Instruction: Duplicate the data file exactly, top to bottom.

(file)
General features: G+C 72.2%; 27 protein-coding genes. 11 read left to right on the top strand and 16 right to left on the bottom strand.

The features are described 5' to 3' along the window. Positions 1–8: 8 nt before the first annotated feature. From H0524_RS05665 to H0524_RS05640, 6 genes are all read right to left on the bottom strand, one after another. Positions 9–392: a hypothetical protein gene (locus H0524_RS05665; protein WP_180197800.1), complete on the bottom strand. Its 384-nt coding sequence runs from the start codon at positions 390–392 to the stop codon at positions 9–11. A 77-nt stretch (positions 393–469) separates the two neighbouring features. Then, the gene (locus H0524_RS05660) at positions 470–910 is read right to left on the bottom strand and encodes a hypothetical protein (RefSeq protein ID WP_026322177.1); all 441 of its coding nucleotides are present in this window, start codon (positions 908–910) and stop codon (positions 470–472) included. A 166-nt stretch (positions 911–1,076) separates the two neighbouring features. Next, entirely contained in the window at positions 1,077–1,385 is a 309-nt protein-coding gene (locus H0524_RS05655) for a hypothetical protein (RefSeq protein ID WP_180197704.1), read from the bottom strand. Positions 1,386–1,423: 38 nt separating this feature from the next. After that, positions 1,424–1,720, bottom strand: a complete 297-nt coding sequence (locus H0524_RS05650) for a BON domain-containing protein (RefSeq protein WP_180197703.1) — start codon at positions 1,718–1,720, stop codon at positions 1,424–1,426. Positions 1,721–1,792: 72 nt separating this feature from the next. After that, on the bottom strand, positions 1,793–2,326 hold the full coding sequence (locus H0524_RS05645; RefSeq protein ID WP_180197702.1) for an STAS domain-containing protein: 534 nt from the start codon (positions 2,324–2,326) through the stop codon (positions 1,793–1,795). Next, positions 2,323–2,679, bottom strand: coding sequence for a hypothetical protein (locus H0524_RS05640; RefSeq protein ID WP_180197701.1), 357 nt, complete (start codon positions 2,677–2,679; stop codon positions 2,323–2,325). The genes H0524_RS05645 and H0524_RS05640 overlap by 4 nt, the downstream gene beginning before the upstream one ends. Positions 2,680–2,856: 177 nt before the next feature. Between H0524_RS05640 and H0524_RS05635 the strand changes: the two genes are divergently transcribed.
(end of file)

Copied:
General features: G+C 72.2%; 27 protein-coding genes. 11 read left to right on the top strand and 16 right to left on the bottom strand.

The features are described 5' to 3' along the window. Positions 1–8: 8 nt before the first annotated feature. From H0524_RS05665 to H0524_RS05640, 6 genes are all read right to left on the bottom strand, one after another. Positions 9–392: a hypothetical protein gene (locus H0524_RS05665; protein WP_180197800.1), complete on the bottom strand. Its 384-nt coding sequence runs from the start codon at positions 390–392 to the stop codon at positions 9–11. A 77-nt stretch (positions 393–469) separates the two neighbouring features. Then, the gene (locus H0524_RS05660) at positions 470–910 is read right to left on the bottom strand and encodes a hypothetical protein (RefSeq protein ID WP_026322177.1); all 441 of its coding nucleotides are present in this window, start codon (positions 908–910) and stop codon (positions 470–472) included. A 166-nt stretch (positions 911–1,076) separates the two neighbouring features. Next, entirely contained in the window at positions 1,077–1,385 is a 309-nt protein-coding gene (locus H0524_RS05655) for a hypothetical protein (RefSeq protein ID WP_180197704.1), read from the bottom strand. Positions 1,386–1,423: 38 nt separating this feature from the next. After that, positions 1,424–1,720, bottom strand: a complete 297-nt coding sequence (locus H0524_RS05650) for a BON domain-containing protein (RefSeq protein WP_180197703.1) — start codon at positions 1,718–1,720, stop codon at positions 1,424–1,426. Positions 1,721–1,792: 72 nt separating this feature from the next. After that, on the bottom strand, positions 1,793–2,326 hold the full coding sequence (locus H0524_RS05645; RefSeq protein ID WP_180197702.1) for an STAS domain-containing protein: 534 nt from the start codon (positions 2,324–2,326) through the stop codon (positions 1,793–1,795). Next, positions 2,323–2,679, bottom strand: coding sequence for a hypothetical protein (locus H0524_RS05640; RefSeq protein ID WP_180197701.1), 357 nt, complete (start codon positions 2,677–2,679; stop codon positions 2,323–2,325). The genes H0524_RS05645 and H0524_RS05640 overlap by 4 nt, the downstream gene beginning before the upstream one ends. Positions 2,680–2,856: 177 nt before the next feature. Between H0524_RS05640 and H0524_RS05635 the strand changes: the two genes are divergently transcribed.